The “Bouledogue Francais,” or French Bulldog, likely descended from the English bulldog. Judging by his smaller size and bat-like ears, most think that the French Bulldog actually arose from the toy or miniature Bulldog, which originated in Nottinham, England, where he was used as a ratter in the shops of laceworkers.
During the industrial revolution, lace workers displaced by the rise of machines moved about Europe looking for work, and in the shuffle, their little Bulldogs ended up in France, where they were immediately popular. In fact, the French Bulldog was a fashionable companion in bohemian society, favored by society ladies, prostitutes, artists and writers throughout France.
Today the French Bulldog, big ears and all, is one of the most popular dogs in the U.S.
The French Bulldog is a medium-to-small-sized breed. Here are some common physical traits of the French Bulldog:
- Weight: 22-28 lbs.
- Height: 12 inches (to shoulders)
- Coat: Short, fine, and smooth
- Color: Fawn, brindle, cream, white, black brindle
- Lifespan: 10-12 years
What are they like?
With his bat shaped ears and bow-legs, this little guy resembles an alien. But he’s no stranger to affection!
The French Bulldog is charming and pretty easygoing. He’s quietly enthusiastic, often preferring to sit and watch what’s going on around him. He also loves to goof around. He generally gets along well with other dogs – though at times he wants to be the alpha dog, this can be addressed through training.
One of the best things about the French Bulldog: he’s the ideal dog for city-dwellers. As a mellow, smaller dog that doesn’t need a ton of exercise, he does very well in the confines of an apartment. He won’t bark or get too worked up, unless you aren’t able to spend enough time with him.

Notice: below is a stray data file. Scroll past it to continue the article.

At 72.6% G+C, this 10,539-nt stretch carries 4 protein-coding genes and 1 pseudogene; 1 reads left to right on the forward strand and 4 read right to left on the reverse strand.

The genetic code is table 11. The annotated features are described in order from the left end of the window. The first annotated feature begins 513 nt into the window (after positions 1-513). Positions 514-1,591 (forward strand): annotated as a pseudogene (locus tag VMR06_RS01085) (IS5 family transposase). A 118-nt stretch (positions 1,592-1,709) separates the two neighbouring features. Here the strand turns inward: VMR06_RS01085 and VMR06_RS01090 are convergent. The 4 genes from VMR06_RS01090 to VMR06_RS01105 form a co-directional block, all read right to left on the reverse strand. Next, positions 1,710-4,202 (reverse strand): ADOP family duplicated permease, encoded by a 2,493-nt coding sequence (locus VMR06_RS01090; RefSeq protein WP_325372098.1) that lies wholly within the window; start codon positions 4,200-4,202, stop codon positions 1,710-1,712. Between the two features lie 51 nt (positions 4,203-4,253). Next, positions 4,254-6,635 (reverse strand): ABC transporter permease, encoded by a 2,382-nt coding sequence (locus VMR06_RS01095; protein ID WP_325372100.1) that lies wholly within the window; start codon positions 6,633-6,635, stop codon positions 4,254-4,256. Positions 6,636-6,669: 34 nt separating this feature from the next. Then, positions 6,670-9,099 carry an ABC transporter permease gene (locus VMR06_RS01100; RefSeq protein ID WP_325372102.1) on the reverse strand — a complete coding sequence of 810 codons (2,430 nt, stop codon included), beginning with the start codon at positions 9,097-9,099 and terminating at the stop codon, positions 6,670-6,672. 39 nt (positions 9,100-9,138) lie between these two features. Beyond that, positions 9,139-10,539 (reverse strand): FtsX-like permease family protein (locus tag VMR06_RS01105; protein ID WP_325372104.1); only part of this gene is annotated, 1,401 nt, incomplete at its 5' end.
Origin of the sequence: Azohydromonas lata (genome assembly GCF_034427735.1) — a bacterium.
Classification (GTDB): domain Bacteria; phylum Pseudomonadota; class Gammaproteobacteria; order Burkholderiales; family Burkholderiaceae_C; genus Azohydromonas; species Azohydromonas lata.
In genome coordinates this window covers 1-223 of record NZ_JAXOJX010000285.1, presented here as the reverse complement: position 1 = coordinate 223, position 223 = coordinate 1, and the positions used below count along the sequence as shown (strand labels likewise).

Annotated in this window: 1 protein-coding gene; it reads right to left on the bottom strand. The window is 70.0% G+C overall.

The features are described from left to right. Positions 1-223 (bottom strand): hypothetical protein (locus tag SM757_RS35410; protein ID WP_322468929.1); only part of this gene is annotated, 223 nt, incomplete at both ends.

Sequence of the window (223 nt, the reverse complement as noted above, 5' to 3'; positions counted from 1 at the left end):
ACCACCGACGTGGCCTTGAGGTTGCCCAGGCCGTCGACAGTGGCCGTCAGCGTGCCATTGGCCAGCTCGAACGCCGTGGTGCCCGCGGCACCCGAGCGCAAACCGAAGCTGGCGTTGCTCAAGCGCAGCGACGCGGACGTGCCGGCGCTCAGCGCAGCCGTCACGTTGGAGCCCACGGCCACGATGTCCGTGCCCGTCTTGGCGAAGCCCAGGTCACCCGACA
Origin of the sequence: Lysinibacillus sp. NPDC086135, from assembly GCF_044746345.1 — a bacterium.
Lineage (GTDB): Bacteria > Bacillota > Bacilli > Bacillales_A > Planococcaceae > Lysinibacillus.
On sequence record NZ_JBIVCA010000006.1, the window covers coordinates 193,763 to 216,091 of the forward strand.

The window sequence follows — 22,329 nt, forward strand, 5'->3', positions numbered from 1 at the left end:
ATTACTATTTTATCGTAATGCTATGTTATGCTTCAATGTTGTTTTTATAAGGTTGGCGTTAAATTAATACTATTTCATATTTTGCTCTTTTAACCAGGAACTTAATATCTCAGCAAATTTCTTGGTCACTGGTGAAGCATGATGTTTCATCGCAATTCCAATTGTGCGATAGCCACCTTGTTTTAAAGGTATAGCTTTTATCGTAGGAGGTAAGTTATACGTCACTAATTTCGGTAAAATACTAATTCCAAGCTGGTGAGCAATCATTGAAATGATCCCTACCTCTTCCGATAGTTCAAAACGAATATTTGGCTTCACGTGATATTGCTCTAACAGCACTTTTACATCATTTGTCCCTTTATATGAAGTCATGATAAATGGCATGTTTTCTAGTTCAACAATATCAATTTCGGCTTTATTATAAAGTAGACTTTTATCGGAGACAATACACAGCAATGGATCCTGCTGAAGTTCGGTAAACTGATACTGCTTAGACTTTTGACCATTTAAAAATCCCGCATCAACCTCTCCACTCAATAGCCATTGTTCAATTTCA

The French Bulldog is generally healthy, but also prone to some genetic medical problems:
- Respiratory problems, such as brachycephalic airway syndrome, which causes difficulty breathing. This can cause a lot of wheezing and snoring, and makes it hard for them to cool off in hot weather.
- Eye problems such as cherry eye, cataracts, and retinal dysplasia
- Cleft lip/palate
Right for you?
As with any new pet, there are some considerations to make before you welcome an adorable, flat-faced French Bulldog into your home:
- Stay out of the heat! The French Bulldog is very, very sensitive to the heat. This is mostly due to his difficulty breathing, which makes it difficult for him to cool off. It is important to make sure the French Bulldog is cool and always has access to fresh water. The French Bulldog also doesn’t swim very well.
- The French Bulldog can be a bit difficult to housetrain, so you’ll have to be patient.
- French Bulldogs are only moderately active. They also tend to have breathing problems. That means that they are not ideal for a really active person or family.
- The French Bulldog can be touchy around small children or cats and is sometimes aggressive toward strange dogs.
When trained well and exercised thoroughly, the French Bulldog can be a great companion for the right person or family.
If you have any questions or concerns, you should always visit or call your veterinarian – they are your best resource to ensure the health and well-being of your pets.